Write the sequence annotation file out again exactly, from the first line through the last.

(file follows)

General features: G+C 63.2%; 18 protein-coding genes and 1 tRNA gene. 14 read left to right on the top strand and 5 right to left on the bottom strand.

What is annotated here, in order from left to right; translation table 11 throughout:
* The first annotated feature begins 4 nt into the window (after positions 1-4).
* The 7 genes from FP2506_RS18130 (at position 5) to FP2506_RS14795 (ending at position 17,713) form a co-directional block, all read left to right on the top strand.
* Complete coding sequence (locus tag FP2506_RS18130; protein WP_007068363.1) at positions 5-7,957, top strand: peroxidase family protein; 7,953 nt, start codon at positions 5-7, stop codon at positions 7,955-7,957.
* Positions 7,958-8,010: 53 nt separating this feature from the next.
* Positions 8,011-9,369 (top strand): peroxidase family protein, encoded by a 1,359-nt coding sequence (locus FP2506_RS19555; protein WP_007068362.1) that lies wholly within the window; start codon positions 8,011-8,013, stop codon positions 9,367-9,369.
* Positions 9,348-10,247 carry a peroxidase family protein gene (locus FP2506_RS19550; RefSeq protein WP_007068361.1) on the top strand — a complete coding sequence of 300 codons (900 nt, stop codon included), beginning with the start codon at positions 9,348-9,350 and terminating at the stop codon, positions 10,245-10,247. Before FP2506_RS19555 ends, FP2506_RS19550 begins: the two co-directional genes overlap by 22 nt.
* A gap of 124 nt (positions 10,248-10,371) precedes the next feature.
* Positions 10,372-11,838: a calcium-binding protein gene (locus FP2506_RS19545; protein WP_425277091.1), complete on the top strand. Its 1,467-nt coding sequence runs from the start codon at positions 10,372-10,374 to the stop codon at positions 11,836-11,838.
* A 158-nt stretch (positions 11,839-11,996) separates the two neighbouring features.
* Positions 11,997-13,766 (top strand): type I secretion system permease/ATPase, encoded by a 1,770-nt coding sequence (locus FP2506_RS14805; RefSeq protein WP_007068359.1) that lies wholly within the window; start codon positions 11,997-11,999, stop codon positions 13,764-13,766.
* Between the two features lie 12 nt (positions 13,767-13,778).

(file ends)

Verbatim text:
General features: G+C 63.2%; 18 protein-coding genes and 1 tRNA gene. 14 read left to right on the top strand and 5 right to left on the bottom strand.

What is annotated here, in order from left to right; translation table 11 throughout:
* The first annotated feature begins 4 nt into the window (after positions 1-4).
* The 7 genes from FP2506_RS18130 (at position 5) to FP2506_RS14795 (ending at position 17,713) form a co-directional block, all read left to right on the top strand.
* Complete coding sequence (locus tag FP2506_RS18130; protein WP_007068363.1) at positions 5-7,957, top strand: peroxidase family protein; 7,953 nt, start codon at positions 5-7, stop codon at positions 7,955-7,957.
* Positions 7,958-8,010: 53 nt separating this feature from the next.
* Positions 8,011-9,369 (top strand): peroxidase family protein, encoded by a 1,359-nt coding sequence (locus FP2506_RS19555; protein WP_007068362.1) that lies wholly within the window; start codon positions 8,011-8,013, stop codon positions 9,367-9,369.
* Positions 9,348-10,247 carry a peroxidase family protein gene (locus FP2506_RS19550; RefSeq protein WP_007068361.1) on the top strand — a complete coding sequence of 300 codons (900 nt, stop codon included), beginning with the start codon at positions 9,348-9,350 and terminating at the stop codon, positions 10,245-10,247. Before FP2506_RS19555 ends, FP2506_RS19550 begins: the two co-directional genes overlap by 22 nt.
* A gap of 124 nt (positions 10,248-10,371) precedes the next feature.
* Positions 10,372-11,838: a calcium-binding protein gene (locus FP2506_RS19545; protein WP_425277091.1), complete on the top strand. Its 1,467-nt coding sequence runs from the start codon at positions 10,372-10,374 to the stop codon at positions 11,836-11,838.
* A 158-nt stretch (positions 11,839-11,996) separates the two neighbouring features.
* Positions 11,997-13,766 (top strand): type I secretion system permease/ATPase, encoded by a 1,770-nt coding sequence (locus FP2506_RS14805; RefSeq protein WP_007068359.1) that lies wholly within the window; start codon positions 11,997-11,999, stop codon positions 13,764-13,766.
* Between the two features lie 12 nt (positions 13,767-13,778).